It's Weird, Y'all

Chandler Gibson • Editor-in-Chief


In January, at the Sundance Film Festival, Netflix premiered their new psychodrama, “Horse Girl.” On Feb. 7, Netflix released the movie to their streaming platform.


The movie tells the story of Sarah (Alison Brie), a loner with a family history of mental illness working at a craft store and her slow-burn psychotic breakdown across the almost two-hour runtime. A twisted line of reasoning leading her to believe that she has been abducted by aliens, cloned from her grandmother’s DNA and then that she is herself her grandmother taken from the past into the future.


The film progresses in a very interesting way--it starts off light and bright, with a seemingly-picturesque life of a young girl working at a craft store, working with horses and mentoring a former horseback rider with brain damage after being thrown from a horse in a flashback. By the time we realize something is going wrong, specifically wrong to the tune of lost time, blackouts, dreams of alien abductions and finally a nightmarish fugue state combining all three previous crises, leaving her dripping wet and naked at her job with no memory of how she got there.


So I’ve seen a lot of weird movies, and this one is up there. First off, it’s not an attention-grabber. I remember getting up to grab some cheese a couple of times during the movie, and coming back as confused as when I left. Second, I’m not sure the movie wants to keep our attention, because part of the thrill in this psychological rollercoaster is the fact that we have no idea what’s going on, either.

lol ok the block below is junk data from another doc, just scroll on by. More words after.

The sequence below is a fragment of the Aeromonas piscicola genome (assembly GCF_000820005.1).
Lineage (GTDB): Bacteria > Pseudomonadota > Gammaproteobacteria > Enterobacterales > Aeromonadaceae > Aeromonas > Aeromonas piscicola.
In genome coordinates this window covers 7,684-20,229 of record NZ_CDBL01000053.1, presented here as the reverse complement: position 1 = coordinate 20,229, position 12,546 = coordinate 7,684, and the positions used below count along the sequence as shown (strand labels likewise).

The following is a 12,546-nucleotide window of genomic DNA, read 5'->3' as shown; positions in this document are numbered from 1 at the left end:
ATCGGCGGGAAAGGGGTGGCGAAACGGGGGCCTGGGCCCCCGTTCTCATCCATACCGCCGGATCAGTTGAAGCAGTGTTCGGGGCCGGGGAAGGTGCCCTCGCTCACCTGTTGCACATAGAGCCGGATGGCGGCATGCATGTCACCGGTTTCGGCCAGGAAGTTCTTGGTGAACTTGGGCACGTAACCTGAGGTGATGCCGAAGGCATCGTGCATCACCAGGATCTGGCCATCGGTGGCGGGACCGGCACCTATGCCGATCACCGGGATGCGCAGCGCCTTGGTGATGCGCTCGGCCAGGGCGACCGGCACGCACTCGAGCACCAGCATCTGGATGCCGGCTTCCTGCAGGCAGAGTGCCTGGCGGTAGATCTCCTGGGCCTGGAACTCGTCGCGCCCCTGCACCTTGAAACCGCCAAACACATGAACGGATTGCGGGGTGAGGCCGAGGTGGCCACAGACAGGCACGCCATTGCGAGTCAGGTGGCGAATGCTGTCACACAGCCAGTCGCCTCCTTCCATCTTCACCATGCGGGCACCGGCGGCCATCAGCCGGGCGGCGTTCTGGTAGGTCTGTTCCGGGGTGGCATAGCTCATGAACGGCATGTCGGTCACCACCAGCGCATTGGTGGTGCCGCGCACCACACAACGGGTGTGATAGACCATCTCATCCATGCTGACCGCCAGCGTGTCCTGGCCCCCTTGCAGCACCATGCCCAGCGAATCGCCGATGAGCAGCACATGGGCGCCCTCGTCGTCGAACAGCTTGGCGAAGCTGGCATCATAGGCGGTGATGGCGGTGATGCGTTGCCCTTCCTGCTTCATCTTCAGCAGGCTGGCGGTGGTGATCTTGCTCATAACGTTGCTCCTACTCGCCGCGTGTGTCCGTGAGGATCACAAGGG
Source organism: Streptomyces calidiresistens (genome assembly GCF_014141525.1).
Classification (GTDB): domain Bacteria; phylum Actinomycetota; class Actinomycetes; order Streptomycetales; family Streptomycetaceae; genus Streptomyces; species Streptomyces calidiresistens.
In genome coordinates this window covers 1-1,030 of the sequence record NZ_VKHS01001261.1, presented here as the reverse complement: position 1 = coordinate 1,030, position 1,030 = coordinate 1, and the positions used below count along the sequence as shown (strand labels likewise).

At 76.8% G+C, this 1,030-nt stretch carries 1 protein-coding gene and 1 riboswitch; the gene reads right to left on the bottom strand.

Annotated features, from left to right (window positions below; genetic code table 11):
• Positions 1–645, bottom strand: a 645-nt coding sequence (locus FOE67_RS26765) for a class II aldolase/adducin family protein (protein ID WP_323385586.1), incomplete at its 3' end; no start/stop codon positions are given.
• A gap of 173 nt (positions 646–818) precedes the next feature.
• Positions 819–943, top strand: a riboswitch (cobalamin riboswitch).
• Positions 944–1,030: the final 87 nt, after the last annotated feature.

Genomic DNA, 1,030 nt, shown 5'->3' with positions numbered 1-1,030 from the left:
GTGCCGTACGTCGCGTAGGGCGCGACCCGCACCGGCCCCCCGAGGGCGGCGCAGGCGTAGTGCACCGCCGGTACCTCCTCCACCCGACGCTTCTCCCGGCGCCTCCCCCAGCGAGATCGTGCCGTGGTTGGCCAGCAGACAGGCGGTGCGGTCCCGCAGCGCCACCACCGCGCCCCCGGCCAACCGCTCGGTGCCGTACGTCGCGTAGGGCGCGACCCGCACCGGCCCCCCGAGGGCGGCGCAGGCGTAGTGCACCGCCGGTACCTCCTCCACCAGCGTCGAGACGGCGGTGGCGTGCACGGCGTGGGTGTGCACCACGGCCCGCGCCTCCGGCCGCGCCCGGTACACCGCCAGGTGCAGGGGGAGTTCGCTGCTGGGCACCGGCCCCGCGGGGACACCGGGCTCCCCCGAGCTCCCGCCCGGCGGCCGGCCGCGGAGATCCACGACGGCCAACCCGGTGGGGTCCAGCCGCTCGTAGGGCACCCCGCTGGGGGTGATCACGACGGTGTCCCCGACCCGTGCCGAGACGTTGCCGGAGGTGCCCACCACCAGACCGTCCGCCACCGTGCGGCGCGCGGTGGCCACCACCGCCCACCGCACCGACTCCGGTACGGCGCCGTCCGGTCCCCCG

Sarah slowly unravels with the anxiety of a DNA test returning slower-than-normal results. Similar to 23andMe and Ancestry.com, her test was supposed to show her where she is from, but, being obsessed with the notion that she is a clone of her grandmother, she interpreted the issue as the company just did not know what to do with the sample. Her solution: dig up her grandmother’s grave with a pair of fabric scissors and obtain a sample to compare to her own.


I feel like I’m not explaining the plot correctly, but I looked it up, and I’m still confused. Like, I don’t think I can even explain this story.


The movie is reminiscent of a 1980s science-fiction, with electronic background music that feels extremely “Race to Witch Mountain,” or “Close Encounters of the Third Kind.” The juxtaposition of electronic beeps against tense psychodrama makes the viewer uncomfortable, and keeps the self-narrative of alien abductions in the minds of the viewers.


Every camera shot appears comfortable, despite conveying something incredibly tense. The flow between scenes and locations is seamless, facilitating the narrative of lost time and alternate dimensions.


I can’t explain why the movie ends where it started, with a horse walking through the craft store parking lot, or why Sarah’s roommate becomes a different person, or if Sarah was actually abducted by aliens. I can tell you that if you’re thinking about watching this movie, whether you pay attention or not, you’ll still have no idea what’s going on.


That’s just the way it’s going to be.


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